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posted by mattie_p on Saturday February 22 2014, @07:56PM   Printer-friendly
from the slashcode-will-solve-all-your-problems dept.

technopoptart writes:

"I need advice from people more experienced that I am with open source forum software. I am going to be setting up a forum system for computer science students from the various colleges in the area.

I have been running a closed SMF forum for my wife for a year. I wanted to solicit advice about SMF or any other systems that I may consider. I have played with phpBB but I found it labor intensive, as newly created sections are made invisible even to the admin by default, I don't want a laborious permissions system. I appreciate any advice you can give."

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  • (Score: 5, Funny) by FuckBeta on Saturday February 22 2014, @07:58PM

    by FuckBeta (1504) on Saturday February 22 2014, @07:58PM (#4927) Homepage

    Well you've come to the right place, given that it runs on open source software forked from one of the most venerable sites on the 'net.

    So what about using http://slashcode.com/ [slashcode.com] for your project?

    --
    Quit Slashdot...because Fuck Beta!
    • (Score: 5, Informative) by Lagg on Saturday February 22 2014, @08:26PM

      by Lagg (105) on Saturday February 22 2014, @08:26PM (#4937) Homepage Journal

      As much as I loved the slashdot that soylent is forked from I can't say I recommend it. Maintaining perl is hard enough, decade old perl is not much better. From what NCommander tells me it's a pain in the ass to get running period on the older version of apache and mod_perl much less the current stable versions and he's still trying to get it working last I checked. If for some reason PHP is your thing you could try out xenforo. I've deployed it for a few places and it's written by the same guys who did vbulletin, but it's so much better. The way it does templates makes doing layout changes easier and the user and group management is fairly acceptable. I'd usually not recommend something like this due to it being PHP and riddled with problems that implies but given the environments teachers are restricted to on campuses it'd likely be the most easily deployed. Unfortunately though it's proprietary, but if you don't mind that it should still be fine. The code isn't obfuscated or anything and I've successfully done various patches in the past.

      Another option which I've only deployed once is Vanilla. Which is also written in PHP but is GPL licensed. It looks okay for the most part but I haven't used it enough to say much more than that.

      --
      http://lagg.me [lagg.me] 🗿
      • (Score: 0) by crutchy on Saturday February 22 2014, @10:24PM

        by crutchy (179) on Saturday February 22 2014, @10:24PM (#4981) Homepage Journal

        I gotta agree about the perl thing. PHP as much as it gets bagged a lot is quick, easy, and forgiving.
        I prefer to write my own stuff (no third party stuff off the interwebs) but there are probably a lot of good forums out there.

        phpbb3 is in debian's repos so i would probably trust it over anything just downloaded generally off the web.

        The soylent slashcode has too many folders. I know folders are useful for some stuff, but I just use gedit for development and if I need to quickly open a file I don't want to be hunting through ten levels of directories. At least if there is a heap of files in a single directory I can type the start of the name and the file browser will take me there.

        Templating is useful, but I'm of the opinion that if it makes the application a heap more complicated then the benefits of templating are eroded.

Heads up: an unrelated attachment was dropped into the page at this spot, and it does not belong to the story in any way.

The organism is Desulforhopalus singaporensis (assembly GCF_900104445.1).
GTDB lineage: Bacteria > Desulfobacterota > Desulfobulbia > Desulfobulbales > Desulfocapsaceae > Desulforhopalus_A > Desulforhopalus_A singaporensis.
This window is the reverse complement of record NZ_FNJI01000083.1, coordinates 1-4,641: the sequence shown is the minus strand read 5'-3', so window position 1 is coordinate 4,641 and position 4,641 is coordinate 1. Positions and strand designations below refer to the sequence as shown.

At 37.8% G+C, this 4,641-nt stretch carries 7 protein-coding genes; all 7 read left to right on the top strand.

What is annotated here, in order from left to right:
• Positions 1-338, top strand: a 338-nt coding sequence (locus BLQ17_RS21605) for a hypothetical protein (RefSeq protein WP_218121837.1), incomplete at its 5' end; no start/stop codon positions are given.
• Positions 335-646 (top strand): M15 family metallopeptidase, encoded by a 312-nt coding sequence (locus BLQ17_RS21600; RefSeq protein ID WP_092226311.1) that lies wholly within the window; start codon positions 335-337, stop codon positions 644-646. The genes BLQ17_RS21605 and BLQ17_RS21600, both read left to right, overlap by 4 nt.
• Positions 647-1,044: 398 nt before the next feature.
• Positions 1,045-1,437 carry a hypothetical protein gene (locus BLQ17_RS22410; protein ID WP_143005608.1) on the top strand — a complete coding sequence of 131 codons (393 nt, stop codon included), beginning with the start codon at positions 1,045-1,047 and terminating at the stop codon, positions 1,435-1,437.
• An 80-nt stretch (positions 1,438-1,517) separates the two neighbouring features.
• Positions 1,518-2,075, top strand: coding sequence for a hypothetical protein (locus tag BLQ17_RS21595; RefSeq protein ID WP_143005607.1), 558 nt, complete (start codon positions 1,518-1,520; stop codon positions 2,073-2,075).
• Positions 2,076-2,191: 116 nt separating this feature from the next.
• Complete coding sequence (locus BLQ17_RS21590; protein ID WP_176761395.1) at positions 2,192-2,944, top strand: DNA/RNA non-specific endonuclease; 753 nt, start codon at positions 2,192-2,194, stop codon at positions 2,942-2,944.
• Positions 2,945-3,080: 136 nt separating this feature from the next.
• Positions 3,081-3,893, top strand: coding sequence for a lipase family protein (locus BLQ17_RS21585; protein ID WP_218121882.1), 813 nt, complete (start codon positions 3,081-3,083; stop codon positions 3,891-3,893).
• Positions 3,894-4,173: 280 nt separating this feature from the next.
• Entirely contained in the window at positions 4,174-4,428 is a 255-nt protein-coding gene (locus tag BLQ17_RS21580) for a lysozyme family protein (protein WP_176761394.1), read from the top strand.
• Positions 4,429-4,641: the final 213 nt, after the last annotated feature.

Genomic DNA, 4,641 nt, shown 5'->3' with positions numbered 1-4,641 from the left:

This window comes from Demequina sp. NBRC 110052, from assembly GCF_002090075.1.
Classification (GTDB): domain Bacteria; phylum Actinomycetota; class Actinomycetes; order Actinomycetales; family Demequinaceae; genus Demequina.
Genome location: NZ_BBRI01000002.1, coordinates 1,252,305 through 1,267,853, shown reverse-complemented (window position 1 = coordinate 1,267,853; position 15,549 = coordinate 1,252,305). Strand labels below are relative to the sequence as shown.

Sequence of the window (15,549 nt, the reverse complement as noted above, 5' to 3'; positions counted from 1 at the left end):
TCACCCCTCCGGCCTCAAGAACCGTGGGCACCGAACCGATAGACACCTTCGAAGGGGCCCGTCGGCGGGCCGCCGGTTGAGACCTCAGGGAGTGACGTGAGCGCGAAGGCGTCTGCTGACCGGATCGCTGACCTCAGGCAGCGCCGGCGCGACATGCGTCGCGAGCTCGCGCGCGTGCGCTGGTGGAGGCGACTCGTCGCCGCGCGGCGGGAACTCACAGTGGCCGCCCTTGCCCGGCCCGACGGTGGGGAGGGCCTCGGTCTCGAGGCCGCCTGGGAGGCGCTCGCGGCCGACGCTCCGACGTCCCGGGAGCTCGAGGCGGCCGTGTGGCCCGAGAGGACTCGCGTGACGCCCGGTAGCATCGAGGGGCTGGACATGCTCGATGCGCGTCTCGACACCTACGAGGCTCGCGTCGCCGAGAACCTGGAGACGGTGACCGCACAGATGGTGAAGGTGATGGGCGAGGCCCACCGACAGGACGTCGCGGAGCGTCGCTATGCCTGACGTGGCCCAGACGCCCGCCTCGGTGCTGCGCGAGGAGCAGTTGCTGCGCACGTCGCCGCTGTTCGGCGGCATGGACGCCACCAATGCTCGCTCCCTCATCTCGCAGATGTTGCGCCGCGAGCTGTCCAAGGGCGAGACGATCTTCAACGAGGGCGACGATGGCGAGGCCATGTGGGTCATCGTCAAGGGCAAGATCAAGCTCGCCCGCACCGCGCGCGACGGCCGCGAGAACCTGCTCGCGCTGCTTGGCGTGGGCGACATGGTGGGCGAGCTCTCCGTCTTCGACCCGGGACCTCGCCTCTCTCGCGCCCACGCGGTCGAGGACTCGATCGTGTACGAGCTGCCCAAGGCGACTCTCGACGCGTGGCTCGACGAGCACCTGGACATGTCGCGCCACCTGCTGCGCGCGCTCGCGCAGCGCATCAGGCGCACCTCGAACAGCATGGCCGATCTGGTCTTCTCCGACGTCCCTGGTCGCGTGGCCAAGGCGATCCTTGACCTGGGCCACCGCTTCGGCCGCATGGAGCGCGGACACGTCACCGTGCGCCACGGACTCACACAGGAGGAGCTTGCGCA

If it's for CS students, maybe something like FusionForge (available in debian repos as gforge).

        • (Score: 5, Insightful) by maxwell demon on Saturday February 22 2014, @11:06PM

          by maxwell demon (1608) on Saturday February 22 2014, @11:06PM (#5001) Journal

          PHP as much as it gets bagged a lot is quick, easy, and forgiving.

          The last thing you want for a web programming language is to be forgiving. The more forgiving it is, the more likely your mistakes will turn into security holes.

          --
          The Tao of math: The numbers you can count are not the real numbers.
          • (Score: 0) by crutchy on Sunday February 23 2014, @12:40AM

            by crutchy (179) on Sunday February 23 2014, @12:40AM (#5024) Homepage Journal

            The last thing you want for a web programming language is to be forgiving. The more forgiving it is, the more likely your mistakes will turn into security holes.

            true, but if it's not forgiving enough nobody will use it (or pay for it)

    • (Score: 3, Interesting) by tynin on Saturday February 22 2014, @08:33PM

      by tynin (2013) on Saturday February 22 2014, @08:33PM (#4943) Journal

      Not that I've looked at the code, but from what I've read from others, was that slashcode might just take a bit of skill with a few people pitching in, in order to get it setup and running. That fails on his not labor intensive request.

      Still, having no idea what the licence is on slashcode, it sure would be awesome if whoever is looking at the code these days would modernize up the install process/backend if only so the awesomeness of this moderation system could be used in the educational world. As I agree, it is worlds better than any forum I've been forced into using.

      • (Score: 5, Informative) by janrinok on Saturday February 22 2014, @08:40PM

        by janrinok (52) Subscriber Badge on Saturday February 22 2014, @08:40PM (#4946) Journal

        That is planned, but it is not top of the todo list by any means, and it will be some time before an updated and working version can be released.

        --
        I am not interested in knowing who people are or where they live. My interest starts and stops at our servers.
        • (Score: 1) by tynin on Saturday February 22 2014, @08:56PM

          by tynin (2013) on Saturday February 22 2014, @08:56PM (#4950) Journal

          That is really fantastic news. Keep up the great work :)

      • (Score: 5, Informative) by Foobar Bazbot on Saturday February 22 2014, @09:29PM

        by Foobar Bazbot (37) on Saturday February 22 2014, @09:29PM (#4958) Journal

        One relatively short-term goal is to create a VM image that lets anyone spin up soylent-in-a-box -- this will give contributors who don't have access to the staging servers a way to try out modifications and submit working patches. That's not precisely what you asked for (which also being looked at longer-term), but it sure doesn't hurt.